Thursday, 12 July 2018

Not ‘the oldest written record of the Odyssey’

The Odyssey is in the news this week. The media are reporting the discovery of ‘perhaps the oldest preserved written piece of the Homeric Epics that has come to light’ (‘ίσως το παλαιότερο σωζόμενο γραπτό απόσπασμα των Ομηρικών Επών που έχει έρθει στο φως’: press statement, Greek Ministry of Culture and Sports, 10 July 2018). It was found at Olympia, one of the most important religious sites of the Greek world, and the original home of the Olympic Games.

An extremely interesting fragment of the Odyssey -- but nowhere near ‘the oldest record’

The discovery is certainly important, and quite unusual. It isn’t written on papyrus, like most literary texts. It isn’t a verse inscription on stone, of which we have many. It’s a clay tablet. This was never a common writing medium in the Greco-Roman world. Its use for this tablet, and for this text, is something quite unique. The research project The Multidimensional Site of Olympia, led by Dr Erofili-Iris Kollia, head of the Ephorate of Antiquities of Ilia, deserve congratulations on their exciting discovery.

But the most widely repeated claim -- that it’s the oldest copy of the Odyssey ever found, or even that it might be the oldest -- is dead wrong. The tablet misses out on being the oldest existing copy by some 700 years.

Dr Kollia, regrettably, has also had her name mangled in the media. (The Washington Post calls her ‘Kolia Erofili-Irida’.) This is partly because the Ministry’s own press release misspelled her name in Greek, and partly because automatic translation tools have difficulty with possessive forms of Greek names.

This was a really sloppy press release, and Reuters was negligent to disseminate it so gullibly.

The most responsible handling of the story by any news outlet in the world, as far as I can see, is by the Italian newspaper La Repubblica. They realised that the thing about the date was untrue and contacted the Greek embassy in Rome about it. The response was that the tablet was the earliest copy of the text on a hard material. In a similar vein the Süddeutsche Zeitung casts it as the oldest inscription containing verses from the Odyssey. This might sound plausible, but it’s pretty obviously a case of someone scrambling for an excuse. Because the very earliest copy of any part of the Odyssey is incised on a 5th century BCE potsherd. ‘Potsherd’ means it’s a hard material. ‘Incised’ means it’s an inscription.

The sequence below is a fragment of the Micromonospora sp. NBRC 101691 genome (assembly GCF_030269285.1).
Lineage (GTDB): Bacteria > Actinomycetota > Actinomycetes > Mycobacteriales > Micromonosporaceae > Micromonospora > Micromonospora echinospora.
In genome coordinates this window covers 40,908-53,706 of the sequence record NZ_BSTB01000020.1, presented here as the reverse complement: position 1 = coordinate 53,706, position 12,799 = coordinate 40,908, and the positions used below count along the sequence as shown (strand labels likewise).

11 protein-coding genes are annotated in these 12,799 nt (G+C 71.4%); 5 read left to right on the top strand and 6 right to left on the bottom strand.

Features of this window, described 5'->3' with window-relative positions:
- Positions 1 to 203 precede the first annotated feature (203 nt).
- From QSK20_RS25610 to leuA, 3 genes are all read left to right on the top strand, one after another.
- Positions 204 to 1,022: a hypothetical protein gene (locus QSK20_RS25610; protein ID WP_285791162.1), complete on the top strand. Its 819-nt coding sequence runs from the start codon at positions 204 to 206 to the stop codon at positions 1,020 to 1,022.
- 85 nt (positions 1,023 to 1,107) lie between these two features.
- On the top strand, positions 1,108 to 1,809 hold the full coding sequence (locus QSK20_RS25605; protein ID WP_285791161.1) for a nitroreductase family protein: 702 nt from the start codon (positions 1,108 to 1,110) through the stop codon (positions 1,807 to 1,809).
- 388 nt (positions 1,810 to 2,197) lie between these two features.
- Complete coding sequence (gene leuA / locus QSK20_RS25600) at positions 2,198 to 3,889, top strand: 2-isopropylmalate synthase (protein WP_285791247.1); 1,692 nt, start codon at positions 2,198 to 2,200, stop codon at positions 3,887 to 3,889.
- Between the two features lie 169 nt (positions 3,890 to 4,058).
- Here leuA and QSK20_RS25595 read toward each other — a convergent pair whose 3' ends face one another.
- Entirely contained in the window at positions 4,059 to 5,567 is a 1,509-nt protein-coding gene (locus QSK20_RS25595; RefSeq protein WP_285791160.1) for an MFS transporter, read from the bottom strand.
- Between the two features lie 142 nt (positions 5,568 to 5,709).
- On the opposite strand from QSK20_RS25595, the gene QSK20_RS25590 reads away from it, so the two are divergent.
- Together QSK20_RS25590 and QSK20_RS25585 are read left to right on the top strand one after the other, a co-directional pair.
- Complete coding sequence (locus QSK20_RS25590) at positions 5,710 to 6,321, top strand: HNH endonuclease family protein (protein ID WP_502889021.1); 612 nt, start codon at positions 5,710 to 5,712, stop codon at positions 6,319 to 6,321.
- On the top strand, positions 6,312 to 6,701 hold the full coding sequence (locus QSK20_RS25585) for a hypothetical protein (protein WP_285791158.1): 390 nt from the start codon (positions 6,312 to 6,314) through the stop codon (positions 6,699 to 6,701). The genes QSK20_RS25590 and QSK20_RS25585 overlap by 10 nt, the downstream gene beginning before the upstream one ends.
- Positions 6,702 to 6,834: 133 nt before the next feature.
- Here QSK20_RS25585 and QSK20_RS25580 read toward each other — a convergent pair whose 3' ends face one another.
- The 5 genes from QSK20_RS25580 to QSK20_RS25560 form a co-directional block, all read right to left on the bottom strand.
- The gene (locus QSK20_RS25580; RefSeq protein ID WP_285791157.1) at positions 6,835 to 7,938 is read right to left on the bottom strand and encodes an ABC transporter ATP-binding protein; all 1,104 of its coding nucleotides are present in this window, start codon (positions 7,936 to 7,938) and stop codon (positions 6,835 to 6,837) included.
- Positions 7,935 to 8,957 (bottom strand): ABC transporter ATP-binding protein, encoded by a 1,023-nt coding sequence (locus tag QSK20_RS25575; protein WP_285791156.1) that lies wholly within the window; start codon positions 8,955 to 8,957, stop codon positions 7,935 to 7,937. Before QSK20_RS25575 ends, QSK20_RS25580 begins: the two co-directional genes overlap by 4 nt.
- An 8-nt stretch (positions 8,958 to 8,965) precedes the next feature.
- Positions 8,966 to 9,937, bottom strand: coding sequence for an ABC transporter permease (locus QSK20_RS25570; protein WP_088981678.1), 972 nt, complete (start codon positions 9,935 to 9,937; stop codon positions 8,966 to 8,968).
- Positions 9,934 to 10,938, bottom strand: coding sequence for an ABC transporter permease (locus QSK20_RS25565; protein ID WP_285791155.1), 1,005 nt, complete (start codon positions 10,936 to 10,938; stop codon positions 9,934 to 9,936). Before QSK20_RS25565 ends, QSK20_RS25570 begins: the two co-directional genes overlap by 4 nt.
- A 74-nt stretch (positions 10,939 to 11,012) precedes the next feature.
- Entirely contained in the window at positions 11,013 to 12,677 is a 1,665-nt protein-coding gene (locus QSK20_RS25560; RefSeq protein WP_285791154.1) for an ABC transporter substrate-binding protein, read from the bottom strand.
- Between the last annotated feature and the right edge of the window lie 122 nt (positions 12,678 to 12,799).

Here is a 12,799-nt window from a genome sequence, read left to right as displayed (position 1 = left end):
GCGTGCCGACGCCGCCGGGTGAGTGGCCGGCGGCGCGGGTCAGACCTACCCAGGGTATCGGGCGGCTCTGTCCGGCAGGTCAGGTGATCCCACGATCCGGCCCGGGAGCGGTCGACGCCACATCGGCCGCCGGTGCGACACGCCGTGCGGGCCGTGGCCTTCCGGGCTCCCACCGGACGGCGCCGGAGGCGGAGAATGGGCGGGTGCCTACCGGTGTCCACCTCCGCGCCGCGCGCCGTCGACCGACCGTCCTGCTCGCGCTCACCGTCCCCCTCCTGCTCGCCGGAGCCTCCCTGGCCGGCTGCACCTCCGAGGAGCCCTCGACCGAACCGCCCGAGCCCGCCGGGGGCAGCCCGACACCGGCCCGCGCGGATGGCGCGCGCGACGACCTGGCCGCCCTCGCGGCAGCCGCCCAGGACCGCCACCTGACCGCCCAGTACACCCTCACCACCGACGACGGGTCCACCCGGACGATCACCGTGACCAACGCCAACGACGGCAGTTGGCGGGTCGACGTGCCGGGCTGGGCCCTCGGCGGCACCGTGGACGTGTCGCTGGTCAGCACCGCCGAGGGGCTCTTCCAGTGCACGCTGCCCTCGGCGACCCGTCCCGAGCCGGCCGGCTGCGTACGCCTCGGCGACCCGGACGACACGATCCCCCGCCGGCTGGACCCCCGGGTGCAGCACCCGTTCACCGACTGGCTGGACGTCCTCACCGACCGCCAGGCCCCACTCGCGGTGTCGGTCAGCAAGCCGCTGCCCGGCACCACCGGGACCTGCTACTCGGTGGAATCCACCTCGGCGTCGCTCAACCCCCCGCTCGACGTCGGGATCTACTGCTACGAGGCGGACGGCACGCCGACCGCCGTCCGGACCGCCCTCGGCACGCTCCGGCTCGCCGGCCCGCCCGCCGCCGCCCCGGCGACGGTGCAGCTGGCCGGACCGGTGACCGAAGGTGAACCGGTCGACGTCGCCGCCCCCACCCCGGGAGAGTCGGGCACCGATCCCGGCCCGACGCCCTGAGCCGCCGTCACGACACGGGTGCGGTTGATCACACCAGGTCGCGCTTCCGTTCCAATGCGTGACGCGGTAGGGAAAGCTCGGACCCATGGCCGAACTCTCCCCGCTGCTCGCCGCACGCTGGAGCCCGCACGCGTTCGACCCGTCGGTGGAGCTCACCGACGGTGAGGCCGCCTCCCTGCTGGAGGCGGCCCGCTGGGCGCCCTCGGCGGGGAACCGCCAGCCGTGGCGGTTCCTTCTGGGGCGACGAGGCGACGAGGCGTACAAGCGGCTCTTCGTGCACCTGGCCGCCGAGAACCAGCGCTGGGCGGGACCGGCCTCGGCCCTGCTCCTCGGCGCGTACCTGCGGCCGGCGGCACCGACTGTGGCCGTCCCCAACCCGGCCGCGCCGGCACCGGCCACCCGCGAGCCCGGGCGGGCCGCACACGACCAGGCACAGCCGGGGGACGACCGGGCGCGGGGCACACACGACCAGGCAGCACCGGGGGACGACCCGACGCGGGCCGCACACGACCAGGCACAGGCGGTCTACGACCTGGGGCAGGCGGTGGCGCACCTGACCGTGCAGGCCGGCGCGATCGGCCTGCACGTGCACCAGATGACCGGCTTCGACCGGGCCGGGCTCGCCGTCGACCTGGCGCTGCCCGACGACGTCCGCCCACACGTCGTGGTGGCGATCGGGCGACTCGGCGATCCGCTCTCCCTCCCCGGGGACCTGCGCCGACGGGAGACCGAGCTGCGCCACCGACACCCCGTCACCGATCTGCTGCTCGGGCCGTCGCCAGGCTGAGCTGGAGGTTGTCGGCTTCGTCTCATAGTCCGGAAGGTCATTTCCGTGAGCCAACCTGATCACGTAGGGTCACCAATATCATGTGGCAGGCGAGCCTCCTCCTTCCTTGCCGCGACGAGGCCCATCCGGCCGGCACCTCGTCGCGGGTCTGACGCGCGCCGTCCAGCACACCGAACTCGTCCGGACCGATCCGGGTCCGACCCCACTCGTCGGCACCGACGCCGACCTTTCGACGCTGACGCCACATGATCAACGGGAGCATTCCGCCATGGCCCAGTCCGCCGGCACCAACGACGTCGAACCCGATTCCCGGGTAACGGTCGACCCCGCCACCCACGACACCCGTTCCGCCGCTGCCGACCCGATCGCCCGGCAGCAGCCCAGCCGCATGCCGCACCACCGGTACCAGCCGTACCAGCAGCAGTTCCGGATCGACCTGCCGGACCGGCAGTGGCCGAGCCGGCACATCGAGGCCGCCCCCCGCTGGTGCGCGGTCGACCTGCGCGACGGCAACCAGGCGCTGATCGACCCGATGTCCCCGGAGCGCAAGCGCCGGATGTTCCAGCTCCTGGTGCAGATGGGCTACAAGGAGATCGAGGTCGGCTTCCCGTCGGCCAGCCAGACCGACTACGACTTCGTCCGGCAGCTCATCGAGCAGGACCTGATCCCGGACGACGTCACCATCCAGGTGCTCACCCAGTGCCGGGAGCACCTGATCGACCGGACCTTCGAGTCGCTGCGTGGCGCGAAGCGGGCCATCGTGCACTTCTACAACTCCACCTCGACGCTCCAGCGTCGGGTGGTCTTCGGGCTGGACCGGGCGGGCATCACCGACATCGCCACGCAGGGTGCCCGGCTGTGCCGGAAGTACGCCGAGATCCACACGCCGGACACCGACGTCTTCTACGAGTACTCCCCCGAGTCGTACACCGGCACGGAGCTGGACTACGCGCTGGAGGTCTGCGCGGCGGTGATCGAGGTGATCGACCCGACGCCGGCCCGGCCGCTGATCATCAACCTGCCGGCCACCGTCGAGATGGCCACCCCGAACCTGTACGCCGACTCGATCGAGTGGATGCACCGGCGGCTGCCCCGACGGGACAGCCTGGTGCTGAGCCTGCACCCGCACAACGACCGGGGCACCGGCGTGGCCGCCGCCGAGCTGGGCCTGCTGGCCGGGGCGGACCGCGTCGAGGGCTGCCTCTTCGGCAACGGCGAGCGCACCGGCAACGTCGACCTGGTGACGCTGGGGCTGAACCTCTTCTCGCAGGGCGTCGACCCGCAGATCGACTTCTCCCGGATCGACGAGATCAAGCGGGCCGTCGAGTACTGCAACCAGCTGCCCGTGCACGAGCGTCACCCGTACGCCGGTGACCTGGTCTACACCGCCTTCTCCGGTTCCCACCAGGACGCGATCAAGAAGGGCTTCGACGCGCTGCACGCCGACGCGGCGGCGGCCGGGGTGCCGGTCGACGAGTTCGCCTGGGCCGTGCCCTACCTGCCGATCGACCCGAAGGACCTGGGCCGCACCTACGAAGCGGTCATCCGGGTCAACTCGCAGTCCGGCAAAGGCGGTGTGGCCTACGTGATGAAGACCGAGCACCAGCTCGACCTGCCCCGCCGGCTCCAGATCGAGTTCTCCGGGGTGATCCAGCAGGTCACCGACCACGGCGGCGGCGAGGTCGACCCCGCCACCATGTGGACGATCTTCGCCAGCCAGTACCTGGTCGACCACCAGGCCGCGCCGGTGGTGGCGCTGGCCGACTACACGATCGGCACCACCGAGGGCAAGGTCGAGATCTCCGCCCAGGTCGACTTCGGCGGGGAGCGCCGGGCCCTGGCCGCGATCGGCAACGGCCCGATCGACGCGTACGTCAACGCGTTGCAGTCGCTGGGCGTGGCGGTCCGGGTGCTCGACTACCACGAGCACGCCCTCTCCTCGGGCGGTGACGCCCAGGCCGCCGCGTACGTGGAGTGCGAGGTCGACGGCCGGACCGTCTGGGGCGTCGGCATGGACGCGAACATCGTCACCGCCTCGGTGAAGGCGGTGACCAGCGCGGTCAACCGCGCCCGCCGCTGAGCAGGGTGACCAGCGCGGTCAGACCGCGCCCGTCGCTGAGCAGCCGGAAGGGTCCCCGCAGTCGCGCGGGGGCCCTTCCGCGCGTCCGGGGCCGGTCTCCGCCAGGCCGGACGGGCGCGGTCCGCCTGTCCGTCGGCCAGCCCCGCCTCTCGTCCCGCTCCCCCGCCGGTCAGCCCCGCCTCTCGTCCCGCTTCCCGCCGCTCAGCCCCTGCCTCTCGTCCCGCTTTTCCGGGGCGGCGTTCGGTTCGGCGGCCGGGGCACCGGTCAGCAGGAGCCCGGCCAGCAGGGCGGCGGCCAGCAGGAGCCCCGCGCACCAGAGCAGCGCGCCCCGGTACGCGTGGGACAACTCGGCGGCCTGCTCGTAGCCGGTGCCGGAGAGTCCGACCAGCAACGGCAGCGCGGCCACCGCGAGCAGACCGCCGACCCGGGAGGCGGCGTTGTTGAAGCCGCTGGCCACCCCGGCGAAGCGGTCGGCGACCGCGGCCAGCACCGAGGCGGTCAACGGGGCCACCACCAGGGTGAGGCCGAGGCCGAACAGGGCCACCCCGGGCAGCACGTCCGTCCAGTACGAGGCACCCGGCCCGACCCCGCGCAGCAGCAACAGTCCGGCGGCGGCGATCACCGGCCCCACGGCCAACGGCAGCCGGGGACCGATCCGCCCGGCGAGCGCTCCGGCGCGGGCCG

Some news sources that have spread the false info from the press release: the BBC; the Frankfurter Allgemeine; The Guardian; Le Monde; The New York Times; The New Zealand Herald; Reuters; Time; The Washington Post. Some outlets that give a report with reduced misinformation: Archaeology.org; La Repubblica; Science Alert; Smithsonian.com; Die Süddeutsche Zeitung.

The text

Since there’s intense interest, here’s a transcription and translation. I’ve made them from the photograph that has been circulated in the press. Underneath is a version of the photo with the letter shapes highlighted. In my transcription the square brackets don’t represent edges of the tablet, as they normally would, but the edges of the photograph.
7    [κ]α[λη τε μεγαλη τε περιδρομοϲ ην ρα ϲυβω]-
      τηϲ
8    αυτοϲ δ’ αμφι ϲυεϲϲιν αποιχομενοιο
      [α]νακτοϲ
9    νοϲφιν δεϲποινηϲ και Λαερταο γ[εροντοϲ]
10  ρυτοιϲιν λαεϲϲι και ετριγκωϲεν αχερ[δωι]
11  ϲταυρουϲ δ’ εκτοϲ ελαϲϲε διαμπερ[εϲ ενθα]
      και ενθα
12  π̣υκνουϲ και θαμεαϲ το μελαν δ[ρυοϲ]
      [α]μφικεαϲϲαϲ
13  [ε]ντοϲθεν δ’ αυληϲ ϲυφεουϲ δυοκ[αιδεκα]
      ποιει ...

      [There was a f]i[ne and large enclosure which the swineh]erd
      and he himself, around the pigs during his lord’s absence,
      independently of his mistress and the o[ld man] Laertes,
10  surrounded (them) with quarried stones and pear (wood);
      and on the outside he drove stakes [this way] and that in a mesh,
      densely and close-spaced, [s]plitting the core (or: the bark?) of the t[ree];
      and on the [i]nside of the yard he made twe[lve] pigsties ...
-- Odyssey 14.7-13


The tablet doesn’t require any changes to the standard text of the passage. It does have a couple of differences from the standard text, but they’re clearly errors: